Abstract: Information management secures the efficient exchange of data (e.g. from smart metering) in smart grids. Currently, national as well as regional information management systems are being developed. We discuss how the size of an information management system, i.e. the region covered by and the number of users connected to it, has an influence on the level of innovation in the process of the data exchange. Based on insights from the theory of fiscal federalism we argue that neither of the extremes of national (central) and decentralized governance approaches for information management will be optimal. We discuss how the market can determine the optimal degree of decentralization. If information management shall enable smart grids, then we show that the network operator needs to be able to incentivize network users to join and participate in an information management system to internalize externalities. Then, the size of the governance of information management systems will be linked to the network areas on the distribution grid level.
    Keywords: Smart Grid, Information Management, data exchange, fiscal federalism, size
    JEL: L12 L51 L94
    Date: 2016–09
  4. By: Gordon Burtch (University of Minnesota, Carlson School of Management, Information & Decision Sciences Department, 321 19th Ave. S., Minneapolis, MN 55408, USA); Jui Ramaprasad (McGill University, Desautels Faculty of Management, 1001 Rue Sherbrooke O, Montréal, QC H3A 1G5, Canada)
    Abstract: We empirically examine and quantify network effects on a large online dating platform in Brazil. We consider the effects of a seeding intervention by the platform operator, wherein it acquired its primary competitor and subsequently imported the competitor’s 150,000 user accounts over a 3-day period. The acquisition thus constitutes a large exogenous shock the composition of the acquiring platform’s user base. We estimate the effect of the shock on the rate of subsequent enrollments and exits amongst heterosexual users across 120 cities. Bearing in mind that the purchased users were exclusively heterosexual, we employ a difference-in-differences specification in which homosexual enrollment and exit rates serve as plausible controls. Our estimates indicate that the treatment increased the rates of both enrollment and exit, for both genders, with a net positive effect that translated to a 22% increase in short-term revenue for the platform. Further, we find that the response amongst male users was significantly stronger. When we consider that female participation was being fully subsidized by the acquiring platform, this result is consistent with the idea that subsidies and seeding strategies are substitutes, rather than complements. Finally, we explore nuances of the observed effects, quantifying local features. In particular, we show that the treatment effect varied significantly, depending on age differences and the degree of co-location between new and existing users.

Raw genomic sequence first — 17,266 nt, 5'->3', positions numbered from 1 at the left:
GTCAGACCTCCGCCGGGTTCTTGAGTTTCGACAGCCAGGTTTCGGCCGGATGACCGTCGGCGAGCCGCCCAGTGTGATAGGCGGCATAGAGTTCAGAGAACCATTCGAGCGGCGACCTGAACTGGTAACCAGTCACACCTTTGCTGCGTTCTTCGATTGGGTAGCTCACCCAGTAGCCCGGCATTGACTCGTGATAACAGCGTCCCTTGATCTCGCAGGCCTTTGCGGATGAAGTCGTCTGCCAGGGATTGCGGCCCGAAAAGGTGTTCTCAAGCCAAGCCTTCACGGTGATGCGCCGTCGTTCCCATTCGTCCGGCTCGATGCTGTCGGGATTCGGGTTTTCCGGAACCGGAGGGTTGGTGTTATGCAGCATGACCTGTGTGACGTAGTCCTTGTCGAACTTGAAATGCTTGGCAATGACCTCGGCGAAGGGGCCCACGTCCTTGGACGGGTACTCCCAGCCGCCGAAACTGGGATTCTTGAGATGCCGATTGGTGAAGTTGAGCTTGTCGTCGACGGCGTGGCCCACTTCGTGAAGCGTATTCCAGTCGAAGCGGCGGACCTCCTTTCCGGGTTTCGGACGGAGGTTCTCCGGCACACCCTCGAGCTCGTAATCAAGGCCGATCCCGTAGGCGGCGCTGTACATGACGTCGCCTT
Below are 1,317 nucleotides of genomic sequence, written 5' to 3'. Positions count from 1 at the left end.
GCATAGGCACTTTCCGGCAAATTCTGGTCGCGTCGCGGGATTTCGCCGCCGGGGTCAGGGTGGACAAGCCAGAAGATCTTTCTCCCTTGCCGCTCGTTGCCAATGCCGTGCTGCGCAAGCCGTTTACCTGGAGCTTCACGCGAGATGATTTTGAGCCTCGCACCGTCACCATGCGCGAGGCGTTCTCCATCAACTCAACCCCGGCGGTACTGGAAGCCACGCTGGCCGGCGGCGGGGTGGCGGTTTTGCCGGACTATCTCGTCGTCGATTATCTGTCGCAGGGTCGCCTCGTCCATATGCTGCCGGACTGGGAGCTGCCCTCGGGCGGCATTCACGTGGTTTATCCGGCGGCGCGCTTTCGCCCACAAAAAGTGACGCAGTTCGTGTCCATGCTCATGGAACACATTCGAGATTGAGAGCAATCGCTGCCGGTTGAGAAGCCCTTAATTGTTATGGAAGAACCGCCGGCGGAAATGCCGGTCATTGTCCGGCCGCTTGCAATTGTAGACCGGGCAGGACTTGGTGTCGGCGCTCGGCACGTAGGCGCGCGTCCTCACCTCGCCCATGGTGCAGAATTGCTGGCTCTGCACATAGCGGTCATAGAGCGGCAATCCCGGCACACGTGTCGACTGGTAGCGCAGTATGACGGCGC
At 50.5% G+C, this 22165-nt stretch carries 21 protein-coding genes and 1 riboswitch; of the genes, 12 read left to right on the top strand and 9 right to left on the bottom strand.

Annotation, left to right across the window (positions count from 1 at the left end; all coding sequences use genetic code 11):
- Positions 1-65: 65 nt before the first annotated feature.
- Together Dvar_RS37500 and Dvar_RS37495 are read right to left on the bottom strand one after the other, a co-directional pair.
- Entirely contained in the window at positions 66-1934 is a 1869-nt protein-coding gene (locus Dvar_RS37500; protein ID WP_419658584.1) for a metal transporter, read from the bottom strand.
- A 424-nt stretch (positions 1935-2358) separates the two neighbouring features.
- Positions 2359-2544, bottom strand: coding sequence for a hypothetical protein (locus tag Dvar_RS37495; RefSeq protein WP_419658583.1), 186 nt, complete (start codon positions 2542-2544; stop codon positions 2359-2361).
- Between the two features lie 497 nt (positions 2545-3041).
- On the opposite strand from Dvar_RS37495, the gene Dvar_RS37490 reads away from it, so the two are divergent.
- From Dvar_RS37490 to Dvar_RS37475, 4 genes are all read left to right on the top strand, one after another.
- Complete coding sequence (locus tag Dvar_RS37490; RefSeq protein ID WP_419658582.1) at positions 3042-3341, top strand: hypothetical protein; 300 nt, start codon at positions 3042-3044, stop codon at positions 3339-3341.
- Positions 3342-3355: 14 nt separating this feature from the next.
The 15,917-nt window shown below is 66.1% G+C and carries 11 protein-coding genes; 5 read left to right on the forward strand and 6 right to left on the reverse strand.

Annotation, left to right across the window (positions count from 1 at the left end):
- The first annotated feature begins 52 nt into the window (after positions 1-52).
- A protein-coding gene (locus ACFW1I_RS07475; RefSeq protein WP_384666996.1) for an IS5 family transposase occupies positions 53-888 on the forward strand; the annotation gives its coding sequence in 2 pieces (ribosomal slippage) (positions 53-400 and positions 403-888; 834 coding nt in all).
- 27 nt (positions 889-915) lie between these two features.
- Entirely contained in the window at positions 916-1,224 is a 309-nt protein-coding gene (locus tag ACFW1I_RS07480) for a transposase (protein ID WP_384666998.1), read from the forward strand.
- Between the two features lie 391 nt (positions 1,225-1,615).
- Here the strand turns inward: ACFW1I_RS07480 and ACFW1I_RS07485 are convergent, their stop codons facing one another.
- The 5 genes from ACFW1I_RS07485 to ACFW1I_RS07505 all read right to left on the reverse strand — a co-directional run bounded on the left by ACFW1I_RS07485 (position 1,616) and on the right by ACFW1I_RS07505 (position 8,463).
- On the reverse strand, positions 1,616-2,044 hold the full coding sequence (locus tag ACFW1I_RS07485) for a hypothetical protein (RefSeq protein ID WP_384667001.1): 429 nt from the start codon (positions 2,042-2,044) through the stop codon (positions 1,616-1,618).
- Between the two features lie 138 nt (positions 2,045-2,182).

Keywords: online dating, network effects, natural experiment, differences in differences,
    JEL: L14
    Date: 2016–08
  5. By: Rui Zhang (Department of Electrical and Computer Engineering, Tandon School of Engineering, New York University, USA); Quanyan Zhu (Department of Electrical and Computer Engineering, Tandon School of Engineering, New York University, USA)
    Abstract: Cyber insurance is a valuable approach to mitigate further the cyber risk and its loss in addition to the deployment of technological cyber defense solutions such as intrusion detection systems and firewalls. An effective cyber insurance policy can reduce the number of successful cyber attacks by incentivizing the adoption of preventative measures and the implementation of best practices of the users. To study cyber insurance in a holistic manner, we first establish a bi-level game-theoretic model that nests a zero-sum game in a moral-hazard type of principal-agent game to capture complex interactions between a user, an attacker, and the insurer. The game framework provides an integrative view of the cyber insurance and enables a systematic design of incentive compatible and attack-aware insurance policy. The framework is further extended to study a network of users and their risk interdependencies. We completely characterize the equilibrium solutions of the bi-level game. Our analytical results provide a fundamental limit on insurability, predict the Peltzman effect, and reveal the principles of zero operating profit and the linear insurance policy of the insurer. We provide analytical results and numerical experiments to corroborate the analytical results and demonstrate the network effects as a result of the strategic interactions among three types of players.
    Keywords: Cyber Insurance, Network Security, Moral Hazard, Information Asymmetry, Network Effects, Security Games, Mechanism Design
    JEL: G22 D80 D86
    Date: 2016–09